In modern corporate IT, where modular and scalable data centers coexist with cloud services to be able to guarantee the required performance and availability, one of the words that recur most often is Kubernetes. What is it about? Kubernetes is an open‑source orchestration system for automating tasks such as distribution, management, positioning, resizing, and routing of containers that are used to run applications.
The container is the set of an application and its dependencies, that is isolated from other containers and from the operating system itself. The container is a logical structure that can be moved from one server to another, between on‑premises and cloud systems: exactly like a physical goods container can be moved with a crane from a truck to air or naval cargo. Kubernetes is the orchestrator - in other words, the crane - that makes it easy to move the workload where it is most useful or convenient.
How Kubernetes was born and what it does
The orchestrator Kubernetes was initially designed by Google's engineers with the aim of improving administrators' ability to take advantage of container technology. The search engine giant needed to manage something like 2 billion container deployments per week, which used to be an automated job with Borg, which is the technology from which Kubernetes comes from.
Also known as "k8s" and "kube", Kubernetes has added other contributions from Red Hat to the initial Google code. It is today an open‑source project controlled by the Cloud Native Computing Foundation. As a matter of fact, Kubernetes is the most common open‑source platform for automating container operations.
Thanks to the extensions developed by the open‑source community and the contribution of other projects, Kubernetes is now able to integrate with networks, storage, security, telemetry, and other services. It manages to support complete container infrastructures that get rid of most of the manual processes needed to deploy and ensure application scalability.
The level of abstraction that helps container management
The efficiency and performance of business applications depend on the way containers are used in the operating environment. Containers, although efficient and fast, do not eliminate the complexity of corporate production environments, where many applications must cooperate to achieve a goal. When the number of containers increases, the management complexity grows exponentially.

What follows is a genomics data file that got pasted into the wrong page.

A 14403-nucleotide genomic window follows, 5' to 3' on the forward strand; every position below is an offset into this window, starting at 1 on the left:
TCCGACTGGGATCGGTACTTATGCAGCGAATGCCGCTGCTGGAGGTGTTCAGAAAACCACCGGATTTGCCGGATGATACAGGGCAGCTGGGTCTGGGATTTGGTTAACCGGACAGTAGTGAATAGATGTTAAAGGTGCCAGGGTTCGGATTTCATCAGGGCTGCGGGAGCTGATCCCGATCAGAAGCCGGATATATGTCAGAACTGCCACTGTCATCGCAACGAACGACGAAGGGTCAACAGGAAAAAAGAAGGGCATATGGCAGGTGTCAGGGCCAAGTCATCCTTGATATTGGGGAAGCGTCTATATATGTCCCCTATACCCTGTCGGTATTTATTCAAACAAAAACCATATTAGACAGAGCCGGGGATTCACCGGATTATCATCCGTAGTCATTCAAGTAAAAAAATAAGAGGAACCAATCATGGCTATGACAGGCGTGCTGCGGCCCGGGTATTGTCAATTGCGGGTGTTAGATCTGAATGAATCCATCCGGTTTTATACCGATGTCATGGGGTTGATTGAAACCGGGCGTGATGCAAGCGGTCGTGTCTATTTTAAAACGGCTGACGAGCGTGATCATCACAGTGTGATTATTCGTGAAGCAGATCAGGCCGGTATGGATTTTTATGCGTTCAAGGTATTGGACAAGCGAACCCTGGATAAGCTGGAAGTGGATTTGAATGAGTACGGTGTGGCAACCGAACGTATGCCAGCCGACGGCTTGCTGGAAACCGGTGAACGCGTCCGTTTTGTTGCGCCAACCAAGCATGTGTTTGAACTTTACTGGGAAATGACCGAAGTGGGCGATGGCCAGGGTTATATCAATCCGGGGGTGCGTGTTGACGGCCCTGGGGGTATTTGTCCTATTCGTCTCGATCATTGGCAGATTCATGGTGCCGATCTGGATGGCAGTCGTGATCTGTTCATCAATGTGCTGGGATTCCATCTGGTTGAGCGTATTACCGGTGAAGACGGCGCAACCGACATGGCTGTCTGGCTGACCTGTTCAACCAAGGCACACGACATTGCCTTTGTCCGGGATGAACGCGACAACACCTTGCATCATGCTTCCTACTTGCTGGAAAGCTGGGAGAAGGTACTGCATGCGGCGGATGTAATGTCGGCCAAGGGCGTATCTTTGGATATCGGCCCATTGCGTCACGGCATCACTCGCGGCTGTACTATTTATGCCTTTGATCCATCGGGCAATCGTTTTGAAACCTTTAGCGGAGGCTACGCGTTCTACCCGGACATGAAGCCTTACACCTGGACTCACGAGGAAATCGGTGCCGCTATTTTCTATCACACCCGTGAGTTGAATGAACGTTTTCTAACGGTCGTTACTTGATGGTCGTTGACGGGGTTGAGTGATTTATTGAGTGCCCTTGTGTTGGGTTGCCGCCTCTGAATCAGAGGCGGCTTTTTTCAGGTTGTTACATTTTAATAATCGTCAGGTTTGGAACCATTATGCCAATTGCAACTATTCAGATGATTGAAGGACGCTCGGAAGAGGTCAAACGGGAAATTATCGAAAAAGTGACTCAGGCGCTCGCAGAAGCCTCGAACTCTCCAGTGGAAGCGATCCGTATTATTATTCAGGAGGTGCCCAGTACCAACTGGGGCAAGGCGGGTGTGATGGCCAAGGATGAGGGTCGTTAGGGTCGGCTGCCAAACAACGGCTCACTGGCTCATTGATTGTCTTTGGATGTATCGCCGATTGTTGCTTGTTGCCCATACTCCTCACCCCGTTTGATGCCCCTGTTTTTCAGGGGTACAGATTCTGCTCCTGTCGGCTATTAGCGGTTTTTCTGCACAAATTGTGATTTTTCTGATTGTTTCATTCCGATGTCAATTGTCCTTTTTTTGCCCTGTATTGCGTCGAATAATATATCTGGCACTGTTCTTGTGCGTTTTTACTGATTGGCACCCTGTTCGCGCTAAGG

Kubernetes addresses and solves this problem through various abstractions, including the Pod, the basic execution unit which is programmable by the cluster. A Pod is a group of one or more containers that share storage and networks, and instructions on how to run the containers. Pods are considered ephemeral: they can be created, eliminated, and moved to other nodes.
Who should use Kubernetes
Kubernetes allows you to easily and efficiently manage large clusters of servers on which the containers are used. These clusters can include on‑premise servers, public, private or hybrid clouds and on which cloud‑native applications that require high scalabilities, such as end‑customer services or real‑time data streaming, must run.
In the company, Kubernetes helps to manage production applications that take advantage of multiple containers and that need to be distributed on multiple host servers, which demand different security needs.
A Pod structure shares both storage and network information, as a specification for how to run the containers. So, Kubernetes adds the level of abstraction that allows IT teams to manage complex applications that use additional software as single instance containers and need shared resources.
Using Kubernetes simplifies activities that are hosted in other application platforms or other management systems. With cloud-native applications, Kubernetes makes containers reliable in difficult production environments. Those containers utilize clusters of physical and virtual machines.
All the activities we have seen guarantee business advantages in terms of better performance and significant cost savings. As a matter of fact, Kubernetes allows you to continuously integrate and release new versions of applications, automate rollouts and rollbacks, and improve product delivery performance. It also allows you to manage load balancing and the allocation of hardware resources, including memory, storage, and network bandwidth, with consequent savings. Finally, it is possible to horizontally scale Pods in containers as demand increases. For all these reasons, the development solutions based on Kubernetes are certainly the best solution for the realization of modern applications.
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